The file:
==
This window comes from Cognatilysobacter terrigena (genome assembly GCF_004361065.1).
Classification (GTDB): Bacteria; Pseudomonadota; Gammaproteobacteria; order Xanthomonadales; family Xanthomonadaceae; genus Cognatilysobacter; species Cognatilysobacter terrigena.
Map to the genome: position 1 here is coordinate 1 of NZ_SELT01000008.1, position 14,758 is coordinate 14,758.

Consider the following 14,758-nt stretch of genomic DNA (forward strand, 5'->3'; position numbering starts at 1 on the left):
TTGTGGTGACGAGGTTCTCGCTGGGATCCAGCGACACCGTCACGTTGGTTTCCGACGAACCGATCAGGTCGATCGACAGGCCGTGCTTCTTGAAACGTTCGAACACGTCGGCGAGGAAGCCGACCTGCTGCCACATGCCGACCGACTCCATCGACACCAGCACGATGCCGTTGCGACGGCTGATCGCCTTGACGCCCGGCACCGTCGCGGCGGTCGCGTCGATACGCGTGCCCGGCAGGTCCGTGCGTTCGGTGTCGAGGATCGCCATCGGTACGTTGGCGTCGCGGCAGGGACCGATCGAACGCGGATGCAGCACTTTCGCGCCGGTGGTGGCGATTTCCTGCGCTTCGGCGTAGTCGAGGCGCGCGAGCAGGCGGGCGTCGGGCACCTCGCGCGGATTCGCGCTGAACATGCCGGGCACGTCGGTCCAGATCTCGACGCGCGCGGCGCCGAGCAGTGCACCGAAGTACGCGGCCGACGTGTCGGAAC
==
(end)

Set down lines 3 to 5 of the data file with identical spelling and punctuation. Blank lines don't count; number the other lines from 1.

Map to the genome: position 1 here is coordinate 1 of NZ_SELT01000008.1, position 14,758 is coordinate 14,758.

Consider the following 14,758-nt stretch of genomic DNA (forward strand, 5'->3'; position numbering starts at 1 on the left):
TTGTGGTGACGAGGTTCTCGCTGGGATCCAGCGACACCGTCACGTTGGTTTCCGACGAACCGATCAGGTCGATCGACAGGCCGTGCTTCTTGAAACGTTCGAACACGTCGGCGAGGAAGCCGACCTGCTGCCACATGCCGACCGACTCCATCGACACCAGCACGATGCCGTTGCGACGGCTGATCGCCTTGACGCCCGGCACCGTCGCGGCGGTCGCGTCGATACGCGTGCCCGGCAGGTCCGTGCGTTCGGTGTCGAGGATCGCCATCGGTACGTTGGCGTCGCGGCAGGGACCGATCGAACGCGGATGCAGCACTTTCGCGCCGGTGGTGGCGATTTCCTGCGCTTCGGCGTAGTCGAGGCGCGCGAGCAGGCGGGCGTCGGGCACCTCGCGCGGATTCGCGCTGAACATGCCGGGCACGTCGGTCCAGATCTCGACGCGCGCGGCGCCGAGCAGTGCACCGAAGTACGCGGCCGACGTGTCGGAAC